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Gender parity for decent work and economic growth (SDG 8)

Published Aug 18, 2021
Updated Aug 20, 2021

Why do we need to look at decent work and economic growth from a gender lens?

  • The inequalities which persist with respect to sustainable and inclusive economic growth and provision of decent work and employment for all, make it integral that SDG 8, on Decent Work and Economic Growth is seen through a gender lens. There is empirical evidence which suggests that the labor force participation of women aged 25-54 is 55%, as compared to 94%b for men at the same age, In fact, within the 17 indicators for SDG 8, 6 of the indicators are gender-specific. While in 2018, young women were twice as likely to be unemployed as compared to men. there were also twice as likely to be outside the labor force, or outside school or not in a training program.
  • These inequalities have been further exacerbated by the pandemic, where women faced the brunt of the unemployment which followed the lockdown, especially in the informal sector and unpaid care, where women face a disproportionate burden, as per McKinsey.
  • As per calculations by McKinsey, though women make up 39% of global employment, they suffered 54% of job losses as a result of the pandemic. Therefore, in the context of a recovery from the pandemic increasing existing inequalities, it is integral that decent work and economic growth is looked at from a gender lens.

How is decent work and economic growth and gender-linked?

There are 12 targets and 16 indicators to achieve SDG 8. Out of 16 indicators, 6 are gender-specific.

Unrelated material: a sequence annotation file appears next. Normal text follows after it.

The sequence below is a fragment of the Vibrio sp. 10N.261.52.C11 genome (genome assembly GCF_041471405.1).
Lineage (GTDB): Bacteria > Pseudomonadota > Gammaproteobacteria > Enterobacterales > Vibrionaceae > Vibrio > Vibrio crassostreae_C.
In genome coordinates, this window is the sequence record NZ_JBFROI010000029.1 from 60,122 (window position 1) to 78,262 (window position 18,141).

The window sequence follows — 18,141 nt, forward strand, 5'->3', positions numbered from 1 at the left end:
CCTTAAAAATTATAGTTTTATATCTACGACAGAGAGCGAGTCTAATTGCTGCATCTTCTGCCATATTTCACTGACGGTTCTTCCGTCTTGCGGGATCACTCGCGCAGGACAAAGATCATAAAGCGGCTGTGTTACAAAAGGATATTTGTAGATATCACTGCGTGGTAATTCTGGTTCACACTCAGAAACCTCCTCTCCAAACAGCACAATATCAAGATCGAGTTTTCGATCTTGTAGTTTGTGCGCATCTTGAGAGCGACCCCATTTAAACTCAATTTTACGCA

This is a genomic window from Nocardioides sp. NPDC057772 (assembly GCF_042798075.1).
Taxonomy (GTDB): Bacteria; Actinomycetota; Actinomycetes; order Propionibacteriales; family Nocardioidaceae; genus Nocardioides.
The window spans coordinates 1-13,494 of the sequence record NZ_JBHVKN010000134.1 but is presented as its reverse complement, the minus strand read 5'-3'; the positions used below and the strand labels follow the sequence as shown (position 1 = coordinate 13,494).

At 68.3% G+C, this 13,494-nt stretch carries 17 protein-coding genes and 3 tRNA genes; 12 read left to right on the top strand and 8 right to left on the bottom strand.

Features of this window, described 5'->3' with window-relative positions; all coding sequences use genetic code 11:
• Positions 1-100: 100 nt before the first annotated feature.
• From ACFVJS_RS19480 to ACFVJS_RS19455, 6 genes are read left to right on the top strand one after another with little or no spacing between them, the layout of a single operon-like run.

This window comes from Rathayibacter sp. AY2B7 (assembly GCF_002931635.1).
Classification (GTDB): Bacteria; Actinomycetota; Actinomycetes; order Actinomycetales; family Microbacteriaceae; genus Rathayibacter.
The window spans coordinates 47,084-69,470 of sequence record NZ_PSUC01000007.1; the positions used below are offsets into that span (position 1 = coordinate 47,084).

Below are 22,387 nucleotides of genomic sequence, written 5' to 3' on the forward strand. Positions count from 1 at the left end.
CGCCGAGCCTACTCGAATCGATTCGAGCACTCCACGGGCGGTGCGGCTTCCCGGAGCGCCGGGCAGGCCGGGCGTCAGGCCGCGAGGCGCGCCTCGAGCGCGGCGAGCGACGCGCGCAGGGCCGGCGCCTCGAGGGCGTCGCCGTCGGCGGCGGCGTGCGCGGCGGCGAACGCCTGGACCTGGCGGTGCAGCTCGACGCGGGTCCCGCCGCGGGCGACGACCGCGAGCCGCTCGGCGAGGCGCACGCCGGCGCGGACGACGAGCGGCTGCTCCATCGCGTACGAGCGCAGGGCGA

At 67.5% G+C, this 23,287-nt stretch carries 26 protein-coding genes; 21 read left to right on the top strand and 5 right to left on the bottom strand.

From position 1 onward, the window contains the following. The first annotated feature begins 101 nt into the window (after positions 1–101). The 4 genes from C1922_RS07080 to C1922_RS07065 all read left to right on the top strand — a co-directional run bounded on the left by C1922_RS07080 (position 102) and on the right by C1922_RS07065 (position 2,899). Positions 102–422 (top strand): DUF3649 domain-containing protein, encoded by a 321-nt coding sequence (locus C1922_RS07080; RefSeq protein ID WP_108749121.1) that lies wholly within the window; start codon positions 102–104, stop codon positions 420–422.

Decent Work and Economic Growth, which is SDG 8, is linked to gender due to two targets of SDG 8 directly linked with gender (target 8.5 on equal pay and target 8.8 on safe working environments, especially for women migrants). There are also existing examples that clearly show the interlinkage of gender with decent work and economic growth.

  • Under various programs by Barefoot College International, women are trained to practise sustainable livelihoods like beekeeping and coffee harvesting. These women also receive commissions for selling Solar products to the rural clientele. These initiatives have led to sales of more than INR 50,00,000 for women.
  • The MUDRA loan scheme by the Indian government had over 60% of beneficiaries being women, pointing towards a willingness of women towards entrepreneurship and financial independence, which is what decent work and economic growth also tries to promote to bridge inequalities

What outcomes can we achieve in SDG 8 if we reach gender parity?

  • According to a study by McKinsey, in a scenario in which women play an identical role in labor markets to men globally, as much as $28 trillion, or 26%, could be added to global annual GDP by 2025 itself.
  • This is more than enough to bridge the climate finance gap needed to fund the battle against climate change, which stands at €810 billion ($894 billion) by 2030.
  • Therefore, just increasing the participation of women in the labor force will increase the world’s GDP sufficiently enough for financing sustainable development and effective climate change mitigation.
  • Gender parity when it comes to the provision of decent work and economic growth is critical, given, not only the gender-specific indicators in SDG 8 but also in the overall promotion of inclusive and sustainable economic growth and providing decent work and employment for all. 

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